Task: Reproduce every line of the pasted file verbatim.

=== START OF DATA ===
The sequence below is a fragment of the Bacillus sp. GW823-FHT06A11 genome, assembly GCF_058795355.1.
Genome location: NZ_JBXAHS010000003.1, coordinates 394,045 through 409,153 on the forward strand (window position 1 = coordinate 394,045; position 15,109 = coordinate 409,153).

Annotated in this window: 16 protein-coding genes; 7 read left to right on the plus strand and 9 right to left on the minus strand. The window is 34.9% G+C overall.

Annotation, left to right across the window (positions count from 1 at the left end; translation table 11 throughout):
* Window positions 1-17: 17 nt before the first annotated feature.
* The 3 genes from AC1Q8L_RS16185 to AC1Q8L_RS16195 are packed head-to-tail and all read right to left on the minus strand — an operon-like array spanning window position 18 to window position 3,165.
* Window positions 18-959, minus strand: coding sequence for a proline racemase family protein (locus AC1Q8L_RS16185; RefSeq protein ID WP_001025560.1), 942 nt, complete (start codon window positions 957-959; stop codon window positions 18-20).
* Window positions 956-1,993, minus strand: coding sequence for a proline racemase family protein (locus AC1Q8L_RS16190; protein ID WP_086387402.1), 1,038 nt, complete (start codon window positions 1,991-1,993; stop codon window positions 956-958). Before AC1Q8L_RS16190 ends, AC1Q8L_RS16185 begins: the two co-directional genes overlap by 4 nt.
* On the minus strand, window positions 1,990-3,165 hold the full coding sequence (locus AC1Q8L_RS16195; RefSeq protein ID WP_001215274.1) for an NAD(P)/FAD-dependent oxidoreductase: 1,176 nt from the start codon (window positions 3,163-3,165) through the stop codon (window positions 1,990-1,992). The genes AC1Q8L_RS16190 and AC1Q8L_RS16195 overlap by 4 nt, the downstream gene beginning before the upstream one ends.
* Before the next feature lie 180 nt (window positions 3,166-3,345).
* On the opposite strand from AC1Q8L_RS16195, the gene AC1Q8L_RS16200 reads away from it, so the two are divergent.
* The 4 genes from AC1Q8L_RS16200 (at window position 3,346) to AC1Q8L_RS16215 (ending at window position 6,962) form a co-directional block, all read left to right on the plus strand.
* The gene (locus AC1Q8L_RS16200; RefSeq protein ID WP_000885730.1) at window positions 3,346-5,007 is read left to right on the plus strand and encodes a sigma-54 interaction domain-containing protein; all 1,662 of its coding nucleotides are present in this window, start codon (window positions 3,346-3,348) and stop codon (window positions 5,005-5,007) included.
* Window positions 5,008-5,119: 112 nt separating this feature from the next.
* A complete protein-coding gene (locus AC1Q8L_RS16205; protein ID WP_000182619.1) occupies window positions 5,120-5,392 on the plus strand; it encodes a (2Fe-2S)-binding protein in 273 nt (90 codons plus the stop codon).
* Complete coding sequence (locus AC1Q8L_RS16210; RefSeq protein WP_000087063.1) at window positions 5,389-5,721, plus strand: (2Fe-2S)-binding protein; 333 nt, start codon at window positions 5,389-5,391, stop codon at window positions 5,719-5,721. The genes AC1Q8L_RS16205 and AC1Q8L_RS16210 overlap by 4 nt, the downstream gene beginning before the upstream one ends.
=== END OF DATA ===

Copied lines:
The sequence below is a fragment of the Bacillus sp. GW823-FHT06A11 genome, assembly GCF_058795355.1.
Genome location: NZ_JBXAHS010000003.1, coordinates 394,045 through 409,153 on the forward strand (window position 1 = coordinate 394,045; position 15,109 = coordinate 409,153).

Annotated in this window: 16 protein-coding genes; 7 read left to right on the plus strand and 9 right to left on the minus strand. The window is 34.9% G+C overall.

Annotation, left to right across the window (positions count from 1 at the left end; translation table 11 throughout):
* Window positions 1-17: 17 nt before the first annotated feature.
* The 3 genes from AC1Q8L_RS16185 to AC1Q8L_RS16195 are packed head-to-tail and all read right to left on the minus strand — an operon-like array spanning window position 18 to window position 3,165.
* Window positions 18-959, minus strand: coding sequence for a proline racemase family protein (locus AC1Q8L_RS16185; RefSeq protein ID WP_001025560.1), 942 nt, complete (start codon window positions 957-959; stop codon window positions 18-20).
* Window positions 956-1,993, minus strand: coding sequence for a proline racemase family protein (locus AC1Q8L_RS16190; protein ID WP_086387402.1), 1,038 nt, complete (start codon window positions 1,991-1,993; stop codon window positions 956-958). Before AC1Q8L_RS16190 ends, AC1Q8L_RS16185 begins: the two co-directional genes overlap by 4 nt.
* On the minus strand, window positions 1,990-3,165 hold the full coding sequence (locus AC1Q8L_RS16195; RefSeq protein ID WP_001215274.1) for an NAD(P)/FAD-dependent oxidoreductase: 1,176 nt from the start codon (window positions 3,163-3,165) through the stop codon (window positions 1,990-1,992). The genes AC1Q8L_RS16190 and AC1Q8L_RS16195 overlap by 4 nt, the downstream gene beginning before the upstream one ends.
* Before the next feature lie 180 nt (window positions 3,166-3,345).
* On the opposite strand from AC1Q8L_RS16195, the gene AC1Q8L_RS16200 reads away from it, so the two are divergent.
* The 4 genes from AC1Q8L_RS16200 (at window position 3,346) to AC1Q8L_RS16215 (ending at window position 6,962) form a co-directional block, all read left to right on the plus strand.
* The gene (locus AC1Q8L_RS16200; RefSeq protein ID WP_000885730.1) at window positions 3,346-5,007 is read left to right on the plus strand and encodes a sigma-54 interaction domain-containing protein; all 1,662 of its coding nucleotides are present in this window, start codon (window positions 3,346-3,348) and stop codon (window positions 5,005-5,007) included.
* Window positions 5,008-5,119: 112 nt separating this feature from the next.
* A complete protein-coding gene (locus AC1Q8L_RS16205; protein ID WP_000182619.1) occupies window positions 5,120-5,392 on the plus strand; it encodes a (2Fe-2S)-binding protein in 273 nt (90 codons plus the stop codon).
* Complete coding sequence (locus AC1Q8L_RS16210; RefSeq protein WP_000087063.1) at window positions 5,389-5,721, plus strand: (2Fe-2S)-binding protein; 333 nt, start codon at window positions 5,389-5,391, stop codon at window positions 5,719-5,721. The genes AC1Q8L_RS16205 and AC1Q8L_RS16210 overlap by 4 nt, the downstream gene beginning before the upstream one ends.